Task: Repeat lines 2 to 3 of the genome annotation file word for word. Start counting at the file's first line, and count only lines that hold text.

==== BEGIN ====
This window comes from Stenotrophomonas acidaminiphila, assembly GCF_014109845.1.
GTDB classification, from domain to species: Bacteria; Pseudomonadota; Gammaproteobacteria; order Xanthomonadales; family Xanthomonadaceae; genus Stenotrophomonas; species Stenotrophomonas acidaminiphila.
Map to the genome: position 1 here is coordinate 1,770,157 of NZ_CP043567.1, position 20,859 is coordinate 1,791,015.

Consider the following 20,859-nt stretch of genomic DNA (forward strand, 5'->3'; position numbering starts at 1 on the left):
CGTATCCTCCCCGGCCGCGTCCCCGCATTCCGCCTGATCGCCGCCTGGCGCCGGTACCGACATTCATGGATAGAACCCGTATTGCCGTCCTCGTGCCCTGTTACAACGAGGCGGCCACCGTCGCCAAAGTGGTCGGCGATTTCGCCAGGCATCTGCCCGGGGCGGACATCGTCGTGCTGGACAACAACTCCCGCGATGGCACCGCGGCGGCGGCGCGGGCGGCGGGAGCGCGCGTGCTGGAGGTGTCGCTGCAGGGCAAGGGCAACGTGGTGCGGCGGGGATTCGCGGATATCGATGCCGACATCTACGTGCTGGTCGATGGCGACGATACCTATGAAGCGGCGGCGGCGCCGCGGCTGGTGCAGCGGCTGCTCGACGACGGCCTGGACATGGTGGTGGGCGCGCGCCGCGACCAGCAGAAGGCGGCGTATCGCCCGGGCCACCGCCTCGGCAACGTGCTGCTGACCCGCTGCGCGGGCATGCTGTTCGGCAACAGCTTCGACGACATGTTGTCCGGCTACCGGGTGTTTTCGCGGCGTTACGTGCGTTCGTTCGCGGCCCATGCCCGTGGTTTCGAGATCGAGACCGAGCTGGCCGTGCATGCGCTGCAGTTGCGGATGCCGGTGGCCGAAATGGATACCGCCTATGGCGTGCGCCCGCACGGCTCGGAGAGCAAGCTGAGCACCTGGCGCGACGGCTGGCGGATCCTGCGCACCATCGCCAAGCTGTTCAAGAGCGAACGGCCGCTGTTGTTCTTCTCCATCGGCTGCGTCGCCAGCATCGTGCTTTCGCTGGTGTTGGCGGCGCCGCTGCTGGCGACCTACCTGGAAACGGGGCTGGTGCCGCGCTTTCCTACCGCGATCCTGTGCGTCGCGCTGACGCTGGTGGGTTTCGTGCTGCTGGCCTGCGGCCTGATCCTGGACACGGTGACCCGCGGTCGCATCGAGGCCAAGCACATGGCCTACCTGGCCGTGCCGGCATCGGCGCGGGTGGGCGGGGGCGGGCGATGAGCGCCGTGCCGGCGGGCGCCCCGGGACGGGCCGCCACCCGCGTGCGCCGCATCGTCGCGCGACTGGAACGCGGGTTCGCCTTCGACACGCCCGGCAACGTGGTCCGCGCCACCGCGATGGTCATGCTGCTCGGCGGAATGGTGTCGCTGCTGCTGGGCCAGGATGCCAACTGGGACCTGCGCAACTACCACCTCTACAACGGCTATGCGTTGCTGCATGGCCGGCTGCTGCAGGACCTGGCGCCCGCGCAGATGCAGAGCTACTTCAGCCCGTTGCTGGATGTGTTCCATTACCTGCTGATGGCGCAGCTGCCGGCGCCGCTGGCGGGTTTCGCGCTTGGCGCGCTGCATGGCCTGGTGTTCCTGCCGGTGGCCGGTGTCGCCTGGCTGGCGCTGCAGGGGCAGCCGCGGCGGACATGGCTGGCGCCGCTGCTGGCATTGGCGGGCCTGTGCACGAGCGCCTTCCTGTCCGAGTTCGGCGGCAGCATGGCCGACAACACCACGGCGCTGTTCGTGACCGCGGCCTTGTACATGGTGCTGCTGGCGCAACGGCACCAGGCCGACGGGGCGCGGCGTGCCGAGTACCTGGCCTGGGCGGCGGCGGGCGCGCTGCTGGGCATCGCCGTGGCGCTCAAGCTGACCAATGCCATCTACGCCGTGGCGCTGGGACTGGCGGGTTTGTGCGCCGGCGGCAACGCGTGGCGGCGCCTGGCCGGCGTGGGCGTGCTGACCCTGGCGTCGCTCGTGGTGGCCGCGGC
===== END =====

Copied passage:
GTDB classification, from domain to species: Bacteria; Pseudomonadota; Gammaproteobacteria; order Xanthomonadales; family Xanthomonadaceae; genus Stenotrophomonas; species Stenotrophomonas acidaminiphila.
Map to the genome: position 1 here is coordinate 1,770,157 of NZ_CP043567.1, position 20,859 is coordinate 1,791,015.